Trending Upward

Double-digit sales gains for super- and ultra-premium spirits brands propel control states to new heights.

After a robust 2020, which saw record sales numbers as consumers stayed home due to Covid-19, control states like Pennsylvania (Exon Fine Wine & Good Spirits store pictured) continued to see sales rise in 2021.
After a robust 2020, which saw record sales numbers as consumers stayed home due to Covid-19, control states like Pennsylvania (Exon Fine Wine & Good Spirits store pictured) continued to see sales rise in 2021.

Spirits sales in the nation’s 17 control states gained further momentum last year on the heels of the historic 2020 Covid-19 sales surge. The powerful growth of super- ($24-$40 a 750-ml.) and ultra-premium (over $40 a 750-ml.) spirits brands fueled dollar sales, which rose 9.8% on a 4.6% volume gain, according to the National Alcohol Beverage Control Association (NABCA) and Impact Databank. “People are trading up significantly,” says NABCA senior vice president of trade relations David Jackson. “People are drinking higher-quality spirits. The greater the price, theoretically, the healthier the market.”

The restocking of the on-premise last year brought significant beverage alcohol growth after the shutdowns of 2020. But as the drinks industry continues to recover from the pandemic, supply challenges persist. “There’s going to be a continued shortage of truck logistics, and shortages of Tequila,” Jackson says. “Nobody can forecast Tequila’s growth. The problem is agave plants take six years to mature.” Bourbons also face supply issues. “The holdup with Bourbon is that it has to be aged a minimum of four years in oak,” Jackson adds. “Unless somebody is going to forecast 10% growth—and nobody did—it creates a challenge.”

Rising gas prices and inflation fears are also stoking economic concern. “Inflation has us worried since so much spirits growth overall is in premiumization,” says Travis Hill, CEO of the Virginia Alcoholic Beverage Control Authority. “Some consumers might feel they’re getting squeezed at the gas pump and elsewhere.”

Top Priorities

Despite decreasing 0.3% to approximately 9.4 million cases of spirits volume last year, Michigan’s spirits dollar sales increased 4.2% to $2.16 billion. The Wolverine State easily leads all control states in spirits volume and dollar sales. Michigan spirits volume is up 953,000 cases, or 11.3%, since 2019. But sales trends during the Covid-19 era did result in control states rankings shuffling in both dollar sales and case volume. After passing Pennsylvania in 2020 when the Keystone State closed its beverage alcohol retail operations for two months at the beginning of the Covid-19 crisis, Ohio remains No. 3 in total dollars sales, even though Pennsylvania had a full calendar year of uninterrupted sales. Pennsylvania remains the No. 2 control state by case volume but North Carolina surpassed Ohio in volume to claim the No. 3 position in 2020 and held onto it in 2021. The Keystone State’s spirits sales in 2021 increased 25% to $1.24 billion on a 20.8% volume increase to 8.72 million cases. Compared to 2019, the year prior to pandemic store closures, dollars gained 17.2%, and cases were up 10%. “This past year was difficult as we, like most retailers, continued to deal with stock shortages on a wide variety of products,” says Pennsylvania Liquor Control Board (PLCB) Chairman Tim Holden. “That had an impact on the number and type of promotions we ran in 2021.”

Ultra-premium spirits sales in Pennsylvania surged 52.6%, according to Holden, and had the highest growth rate among pricing segments. The PLCB promotes coupons, flash sales, product announcements, and monthly promotions, along with fun lifestyle content through Facebook and Twitter. “We’ve found paid product push ads on Facebook and Instagram to be very effective driving sales to our e-commerce site because we understand our customers are very price- and product-focused,” Holden says.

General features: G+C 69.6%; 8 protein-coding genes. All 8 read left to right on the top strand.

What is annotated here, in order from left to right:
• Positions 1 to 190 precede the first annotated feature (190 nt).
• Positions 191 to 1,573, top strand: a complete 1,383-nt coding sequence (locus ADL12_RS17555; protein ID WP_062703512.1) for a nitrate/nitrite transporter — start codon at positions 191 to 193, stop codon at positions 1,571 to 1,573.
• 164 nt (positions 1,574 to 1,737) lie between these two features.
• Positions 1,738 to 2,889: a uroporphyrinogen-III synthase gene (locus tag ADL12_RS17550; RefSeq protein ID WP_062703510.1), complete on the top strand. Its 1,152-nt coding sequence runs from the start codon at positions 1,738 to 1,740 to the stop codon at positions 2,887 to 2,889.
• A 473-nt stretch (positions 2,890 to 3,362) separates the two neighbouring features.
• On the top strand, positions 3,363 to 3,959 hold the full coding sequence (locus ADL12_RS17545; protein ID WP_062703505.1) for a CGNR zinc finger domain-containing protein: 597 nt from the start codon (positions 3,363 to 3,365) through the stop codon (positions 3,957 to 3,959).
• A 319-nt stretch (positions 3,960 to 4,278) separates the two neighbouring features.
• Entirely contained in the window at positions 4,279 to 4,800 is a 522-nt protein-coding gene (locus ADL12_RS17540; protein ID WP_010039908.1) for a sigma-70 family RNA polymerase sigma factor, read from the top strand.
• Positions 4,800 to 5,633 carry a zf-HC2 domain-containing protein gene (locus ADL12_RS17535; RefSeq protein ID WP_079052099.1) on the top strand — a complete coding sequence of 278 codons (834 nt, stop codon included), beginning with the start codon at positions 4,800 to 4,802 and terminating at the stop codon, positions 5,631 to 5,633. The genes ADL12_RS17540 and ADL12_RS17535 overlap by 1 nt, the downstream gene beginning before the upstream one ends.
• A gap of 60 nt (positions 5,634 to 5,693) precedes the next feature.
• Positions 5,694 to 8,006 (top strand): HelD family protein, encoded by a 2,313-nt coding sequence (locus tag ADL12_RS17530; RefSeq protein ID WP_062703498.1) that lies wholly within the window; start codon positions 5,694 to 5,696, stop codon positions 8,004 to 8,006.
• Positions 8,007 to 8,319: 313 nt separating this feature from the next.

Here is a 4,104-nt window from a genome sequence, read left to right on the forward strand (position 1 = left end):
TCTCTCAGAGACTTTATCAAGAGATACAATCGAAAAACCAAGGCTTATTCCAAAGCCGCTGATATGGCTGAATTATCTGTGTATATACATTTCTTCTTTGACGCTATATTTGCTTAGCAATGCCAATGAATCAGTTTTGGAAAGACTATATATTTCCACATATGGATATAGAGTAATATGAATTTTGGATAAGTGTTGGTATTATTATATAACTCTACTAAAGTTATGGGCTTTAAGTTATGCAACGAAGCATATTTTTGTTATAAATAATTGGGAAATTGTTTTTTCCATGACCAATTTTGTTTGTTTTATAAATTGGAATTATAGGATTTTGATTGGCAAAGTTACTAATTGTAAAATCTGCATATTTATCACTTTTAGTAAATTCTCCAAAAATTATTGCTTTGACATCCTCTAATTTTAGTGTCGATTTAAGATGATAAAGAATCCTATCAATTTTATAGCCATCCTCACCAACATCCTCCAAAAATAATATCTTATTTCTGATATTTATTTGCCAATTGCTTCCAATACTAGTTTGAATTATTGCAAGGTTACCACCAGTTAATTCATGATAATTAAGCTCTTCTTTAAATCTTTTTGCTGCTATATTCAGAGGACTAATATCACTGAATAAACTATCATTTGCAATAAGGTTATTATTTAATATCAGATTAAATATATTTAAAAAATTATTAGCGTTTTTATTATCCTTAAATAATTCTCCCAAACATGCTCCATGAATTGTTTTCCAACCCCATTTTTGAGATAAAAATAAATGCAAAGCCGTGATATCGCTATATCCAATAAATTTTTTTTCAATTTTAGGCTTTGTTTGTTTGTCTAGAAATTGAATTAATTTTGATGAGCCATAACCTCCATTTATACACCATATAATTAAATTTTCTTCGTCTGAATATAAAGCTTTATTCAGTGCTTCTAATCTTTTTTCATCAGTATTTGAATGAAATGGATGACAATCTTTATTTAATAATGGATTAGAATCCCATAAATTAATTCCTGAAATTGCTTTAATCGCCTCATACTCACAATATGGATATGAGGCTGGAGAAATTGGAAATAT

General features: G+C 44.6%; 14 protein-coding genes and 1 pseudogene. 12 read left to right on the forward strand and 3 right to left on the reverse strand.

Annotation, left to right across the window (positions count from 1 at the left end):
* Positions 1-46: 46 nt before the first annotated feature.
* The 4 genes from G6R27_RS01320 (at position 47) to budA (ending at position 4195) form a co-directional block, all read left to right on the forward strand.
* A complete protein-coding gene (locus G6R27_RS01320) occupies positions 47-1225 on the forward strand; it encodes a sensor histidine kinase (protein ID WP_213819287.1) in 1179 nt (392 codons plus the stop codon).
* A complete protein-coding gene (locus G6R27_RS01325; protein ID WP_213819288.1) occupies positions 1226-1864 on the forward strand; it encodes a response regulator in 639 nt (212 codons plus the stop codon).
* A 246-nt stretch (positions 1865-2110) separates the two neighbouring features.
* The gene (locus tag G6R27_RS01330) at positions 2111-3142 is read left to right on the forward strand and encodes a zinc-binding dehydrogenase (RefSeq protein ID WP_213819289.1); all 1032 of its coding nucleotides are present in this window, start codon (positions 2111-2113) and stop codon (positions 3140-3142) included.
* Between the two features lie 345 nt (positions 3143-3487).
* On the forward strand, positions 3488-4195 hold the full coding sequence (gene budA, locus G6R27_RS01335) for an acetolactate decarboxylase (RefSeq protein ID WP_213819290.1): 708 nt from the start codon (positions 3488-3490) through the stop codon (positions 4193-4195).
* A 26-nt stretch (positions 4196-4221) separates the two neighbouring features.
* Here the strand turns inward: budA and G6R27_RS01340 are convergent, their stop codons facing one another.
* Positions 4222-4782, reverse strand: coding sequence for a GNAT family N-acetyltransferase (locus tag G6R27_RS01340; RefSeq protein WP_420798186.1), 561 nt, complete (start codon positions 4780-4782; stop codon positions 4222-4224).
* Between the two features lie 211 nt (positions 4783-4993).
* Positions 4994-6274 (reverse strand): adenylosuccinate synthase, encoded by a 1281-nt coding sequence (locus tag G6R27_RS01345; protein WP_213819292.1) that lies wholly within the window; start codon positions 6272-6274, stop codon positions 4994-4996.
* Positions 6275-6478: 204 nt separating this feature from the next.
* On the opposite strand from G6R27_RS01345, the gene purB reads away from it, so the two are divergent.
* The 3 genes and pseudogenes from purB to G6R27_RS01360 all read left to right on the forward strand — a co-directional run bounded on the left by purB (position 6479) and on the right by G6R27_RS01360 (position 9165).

With convenience and attractive price points bringing in customers, spirits-based ready-to-drink (RTD) cocktails represent tremendous growth opportunities. In Pennsylvania, Fine Wine & Good Spirits retail stores expanded inventory of spirits-based RTDs by 26 SKUs to 172. RTDs in Pennsylvania grew 84.7%, or $20.16 million, to $43.98 million last year. Canned RTDs increased 251.5%, while those not in cans increased 23.8%. Cans in the $5-$10 range increased the most (up 143.9%), more than doubling to $6.3 million over calendar year 2020, Holden says, adding that the RTD category remains a top priority. “To ensure consumers are aware of that growing selec- tion, we’ve provided multiple p-o-s opportunities for our RTD products within stores, from large stack outs to endcaps to dump bins,” he says. “We’ve also allowed limited vendor p-o-s on products we want to highlight.”

Tequila sales in the Keystone State increased 61%, or by approximately $63.64 million, in calendar year 2021. Brands in the $40-$60 range gained the most, adding $26.5 million, a 77.7% increase. Patrón Silver ($53 a 750-ml.) was the top Tequila in Pennsylvania last year with a 42.5% gain to $19.55 million. “Tequila will continue experiencing double-digit growth in its premium price segments,” Holden says. “We expect the resumption of in-store tastings in 2022 and that should lift RTD, Tequila, and all other spirits categories into healthy growth.”

This year, the PLCB expects to open one new store, relocate or expand six stores, and renovate an additional 28 of its 585 current stores. In the last several years, the PLCB has made improvements to 87% of its stores.

In North Carolina (Mecklenburg County store pictured), the No.-3 control state by volume, Texas-made Tito’s vodka is the top-selling spirit, though Tequilas and whiskies are making headway.
In North Carolina (Mecklenburg County store pictured), the No.-3 control state by volume, Texas-made Tito’s vodka is the top-selling spirit, though Tequilas and whiskies are making headway.

Growth Leaders

Among the top five control states by spirits volume, North Carolina posted the second-highest dollar sales growth rate last year at 12.1% to $1.44 billion on a 5.1% volume increase to 7.4 million 9-liter cases. “We continue to see large growth in the whisk(e)y, premium and super-premium Tequila, and RTD categories,” says Jeff Strickland, director of Public Affairs for the North Carolina Alcohol Beverage Control (ABC) Commission.